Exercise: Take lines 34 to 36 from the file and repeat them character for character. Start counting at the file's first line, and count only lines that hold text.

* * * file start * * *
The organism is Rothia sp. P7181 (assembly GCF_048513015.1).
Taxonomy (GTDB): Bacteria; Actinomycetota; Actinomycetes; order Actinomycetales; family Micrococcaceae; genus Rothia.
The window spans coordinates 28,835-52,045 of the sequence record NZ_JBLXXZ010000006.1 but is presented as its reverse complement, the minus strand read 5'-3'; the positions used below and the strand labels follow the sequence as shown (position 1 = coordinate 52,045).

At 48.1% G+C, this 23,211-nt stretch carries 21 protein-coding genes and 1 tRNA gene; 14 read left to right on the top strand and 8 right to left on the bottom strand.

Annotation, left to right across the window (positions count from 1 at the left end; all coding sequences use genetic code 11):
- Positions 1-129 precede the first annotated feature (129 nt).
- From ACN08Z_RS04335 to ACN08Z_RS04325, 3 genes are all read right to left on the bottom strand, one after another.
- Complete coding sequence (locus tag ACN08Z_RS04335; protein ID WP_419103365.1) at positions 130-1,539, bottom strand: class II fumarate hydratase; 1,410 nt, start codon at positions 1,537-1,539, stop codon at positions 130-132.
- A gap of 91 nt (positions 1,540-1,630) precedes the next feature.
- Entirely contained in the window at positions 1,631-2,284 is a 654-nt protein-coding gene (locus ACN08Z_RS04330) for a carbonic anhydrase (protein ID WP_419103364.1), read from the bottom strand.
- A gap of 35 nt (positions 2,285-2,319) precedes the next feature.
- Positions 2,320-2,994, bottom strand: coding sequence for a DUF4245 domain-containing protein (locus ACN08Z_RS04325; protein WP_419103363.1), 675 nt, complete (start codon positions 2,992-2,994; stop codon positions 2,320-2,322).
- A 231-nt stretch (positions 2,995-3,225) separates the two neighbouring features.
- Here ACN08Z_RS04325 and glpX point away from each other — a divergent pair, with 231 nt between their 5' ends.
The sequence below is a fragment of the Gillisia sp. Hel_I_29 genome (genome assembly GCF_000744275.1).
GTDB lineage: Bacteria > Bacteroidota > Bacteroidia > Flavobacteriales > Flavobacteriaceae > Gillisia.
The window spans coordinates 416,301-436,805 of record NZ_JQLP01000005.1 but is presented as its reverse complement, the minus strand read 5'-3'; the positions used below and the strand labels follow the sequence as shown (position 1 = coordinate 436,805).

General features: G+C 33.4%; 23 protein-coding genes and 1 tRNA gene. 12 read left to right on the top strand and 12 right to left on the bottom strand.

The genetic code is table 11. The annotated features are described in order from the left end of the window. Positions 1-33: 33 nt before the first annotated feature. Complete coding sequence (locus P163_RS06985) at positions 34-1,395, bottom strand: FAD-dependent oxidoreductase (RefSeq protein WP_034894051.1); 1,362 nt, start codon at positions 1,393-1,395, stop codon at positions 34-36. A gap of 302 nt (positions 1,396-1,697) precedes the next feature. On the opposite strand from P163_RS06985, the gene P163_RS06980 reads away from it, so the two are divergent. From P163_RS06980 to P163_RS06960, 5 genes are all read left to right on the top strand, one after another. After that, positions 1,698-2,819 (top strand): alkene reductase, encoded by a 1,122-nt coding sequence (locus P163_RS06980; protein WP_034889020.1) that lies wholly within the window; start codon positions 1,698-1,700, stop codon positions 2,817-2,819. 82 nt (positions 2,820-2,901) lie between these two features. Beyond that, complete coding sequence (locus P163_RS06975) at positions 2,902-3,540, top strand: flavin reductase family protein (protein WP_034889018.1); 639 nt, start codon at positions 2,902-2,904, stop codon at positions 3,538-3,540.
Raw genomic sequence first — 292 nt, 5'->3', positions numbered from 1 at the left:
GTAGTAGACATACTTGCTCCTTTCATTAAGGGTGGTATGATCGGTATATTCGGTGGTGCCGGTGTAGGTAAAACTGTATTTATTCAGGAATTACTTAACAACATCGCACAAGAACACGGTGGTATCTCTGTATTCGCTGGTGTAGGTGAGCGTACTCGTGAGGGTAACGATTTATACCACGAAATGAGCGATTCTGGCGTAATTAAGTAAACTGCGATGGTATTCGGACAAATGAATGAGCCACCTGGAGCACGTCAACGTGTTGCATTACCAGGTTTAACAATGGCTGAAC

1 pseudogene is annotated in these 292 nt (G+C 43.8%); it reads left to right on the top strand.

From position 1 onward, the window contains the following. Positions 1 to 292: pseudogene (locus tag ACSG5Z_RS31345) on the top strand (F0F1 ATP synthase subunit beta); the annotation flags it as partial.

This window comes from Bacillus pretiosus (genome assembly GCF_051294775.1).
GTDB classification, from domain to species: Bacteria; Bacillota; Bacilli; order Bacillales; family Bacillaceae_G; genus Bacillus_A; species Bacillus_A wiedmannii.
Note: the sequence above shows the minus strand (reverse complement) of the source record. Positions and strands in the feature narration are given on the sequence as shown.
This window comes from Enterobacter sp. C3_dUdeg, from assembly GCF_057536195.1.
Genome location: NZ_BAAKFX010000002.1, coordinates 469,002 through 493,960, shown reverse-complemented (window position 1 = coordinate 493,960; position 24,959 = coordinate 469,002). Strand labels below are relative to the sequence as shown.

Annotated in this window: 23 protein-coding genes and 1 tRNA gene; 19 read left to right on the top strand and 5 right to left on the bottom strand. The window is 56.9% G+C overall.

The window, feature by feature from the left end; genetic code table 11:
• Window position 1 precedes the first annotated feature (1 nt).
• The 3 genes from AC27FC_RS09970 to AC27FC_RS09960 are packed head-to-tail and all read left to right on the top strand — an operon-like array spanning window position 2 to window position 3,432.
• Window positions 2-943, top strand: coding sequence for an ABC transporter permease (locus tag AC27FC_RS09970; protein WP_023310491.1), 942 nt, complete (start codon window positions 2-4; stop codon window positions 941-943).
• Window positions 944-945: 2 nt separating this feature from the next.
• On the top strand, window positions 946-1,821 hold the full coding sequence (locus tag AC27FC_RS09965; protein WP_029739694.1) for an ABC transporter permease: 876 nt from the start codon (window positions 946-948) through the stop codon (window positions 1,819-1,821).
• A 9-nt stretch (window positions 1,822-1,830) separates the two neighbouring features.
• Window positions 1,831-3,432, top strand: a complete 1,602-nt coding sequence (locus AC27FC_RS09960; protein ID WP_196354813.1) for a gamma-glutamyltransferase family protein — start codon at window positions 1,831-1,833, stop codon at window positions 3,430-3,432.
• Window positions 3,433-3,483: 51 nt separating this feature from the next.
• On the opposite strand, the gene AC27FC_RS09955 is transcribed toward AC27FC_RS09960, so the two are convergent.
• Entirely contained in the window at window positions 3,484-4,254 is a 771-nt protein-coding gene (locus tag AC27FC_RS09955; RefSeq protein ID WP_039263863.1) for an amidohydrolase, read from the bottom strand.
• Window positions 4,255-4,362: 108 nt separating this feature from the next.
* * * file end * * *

• Window positions 944-945: 2 nt separating this feature from the next.
• On the top strand, window positions 946-1,821 hold the full coding sequence (locus tag AC27FC_RS09965; protein WP_029739694.1) for an ABC transporter permease: 876 nt from the start codon (window positions 946-948) through the stop codon (window positions 1,819-1,821).
• A 9-nt stretch (window positions 1,822-1,830) separates the two neighbouring features.